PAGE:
Reserve Bank shouldn’t be too trigger happy despite high inflation

Inflation data to September caught many forecasters with their pants down. The consensus had been that inflation would have peaked, but instead the data showed inflation is still running hot, at 7.2%pa, and is only a smidgeon below its 7.3%pa peak from June.

As always, the devil is in the detail, and so I have been quick to jump in and skim through the different inflation readings across industries.

This detailed analysis highlights that a clear transport and supply chain story is driving the headline – higher fuel prices, logistical disruptions, and weather events are leaving a legacy of inflation across large parts of the economy. Think transport, food, construction, and bulky items like furniture.

But there is also a scarier, more locally driven story that is permeating through the data, where every man and his dog is lifting prices to preserve margins and pass on cost increases.

It was particularly telling to see health and education inflation lift sharply. A year ago, inflation in these sectors was running at around 2%pa, while now we are seeing health inflation pushing up closer to 5%pa and day-care centres are lifting prices by just over 4%pa.

These key local services may not have the fastest inflation in our economy at present, but they are also not exposed to foreign forces. These are the types of examples for me where brewing inflation is of most concern, and today’s result reinforces that we are still some way before inflationary expectations are fully reigned in.

In terms of how the Reserve Bank of New Zealand (RBNZ) will react to inflation – most commentators are now saying that the Bank will do a 75-basis point increase in November.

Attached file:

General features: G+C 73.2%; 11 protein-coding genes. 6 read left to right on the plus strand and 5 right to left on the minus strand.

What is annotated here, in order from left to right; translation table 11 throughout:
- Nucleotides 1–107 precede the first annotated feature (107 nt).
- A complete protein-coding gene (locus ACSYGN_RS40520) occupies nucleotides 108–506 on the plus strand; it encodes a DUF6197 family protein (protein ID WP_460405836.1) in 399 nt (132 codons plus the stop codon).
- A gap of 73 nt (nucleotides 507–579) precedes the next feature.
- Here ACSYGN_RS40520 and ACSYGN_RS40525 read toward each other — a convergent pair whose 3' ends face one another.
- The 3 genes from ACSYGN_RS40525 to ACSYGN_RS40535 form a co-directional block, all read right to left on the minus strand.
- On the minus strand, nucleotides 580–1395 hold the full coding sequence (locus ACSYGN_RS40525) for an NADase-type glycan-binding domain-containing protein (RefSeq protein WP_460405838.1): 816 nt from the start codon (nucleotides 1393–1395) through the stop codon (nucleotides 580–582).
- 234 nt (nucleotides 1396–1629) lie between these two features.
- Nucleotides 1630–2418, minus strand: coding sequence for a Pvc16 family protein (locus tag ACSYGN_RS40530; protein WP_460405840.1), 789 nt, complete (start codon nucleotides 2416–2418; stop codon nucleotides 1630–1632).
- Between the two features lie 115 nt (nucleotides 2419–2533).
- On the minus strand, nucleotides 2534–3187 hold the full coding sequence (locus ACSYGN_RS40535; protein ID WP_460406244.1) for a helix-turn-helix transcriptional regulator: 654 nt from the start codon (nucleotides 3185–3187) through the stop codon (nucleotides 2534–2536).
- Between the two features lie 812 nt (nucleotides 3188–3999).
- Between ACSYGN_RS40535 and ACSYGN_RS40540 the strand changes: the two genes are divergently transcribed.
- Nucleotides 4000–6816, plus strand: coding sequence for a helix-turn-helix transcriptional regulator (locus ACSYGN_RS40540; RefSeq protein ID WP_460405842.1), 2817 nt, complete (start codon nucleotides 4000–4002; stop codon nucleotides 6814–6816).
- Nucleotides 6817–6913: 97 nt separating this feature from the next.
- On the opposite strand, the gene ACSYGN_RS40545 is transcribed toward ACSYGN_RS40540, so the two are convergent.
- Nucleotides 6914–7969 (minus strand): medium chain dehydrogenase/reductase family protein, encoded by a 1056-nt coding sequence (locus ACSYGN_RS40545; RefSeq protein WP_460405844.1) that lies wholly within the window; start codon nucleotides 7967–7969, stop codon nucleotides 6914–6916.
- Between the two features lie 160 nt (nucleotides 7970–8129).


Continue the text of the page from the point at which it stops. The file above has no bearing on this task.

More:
What’s my opinion on that?

Well, it might happen, but I think it could be a mistake to be so aggressive.

The RBNZ still clearly needs to maintain a tightening bias to put a lid on inflation and protect the dollar, however, it also needs to be careful not to engineer a recession.

There is already a hell of a lot of monetary tightening in the system that is yet to flow through to households. The average fixed mortgage rate being paid by households is currently only 3.68%, compared to the 5.5% to 6% advertised fixed mortgage rates households will pay when they refix their mortgages over the coming months. As households refix, they will be paying the equivalent of another $10,000 per year of interest on a half million-dollar mortgage which is going to hurt a lot and cause households to cut back spending.

Given that the pain is still to come, my advice to the Reserve Bank is to cool the jets and to follow the lead of our peers across the Ditch. The Reserve Bank of Australia (RBA) recently opted for just a 25-basis point increase to its target interest rate. Our friends in Australia know they still have a way to go on inflation, but the RBA is also terrified of going to hard and unleashing a recessionary beast from overburdening mortgage-exposed households.

We should take note of these concerns in New Zealand. We need to let the rate hikes that have already occurred work their way through the system! Remember, that the pain that has already been baked into the system is still to come for most New Zealand households.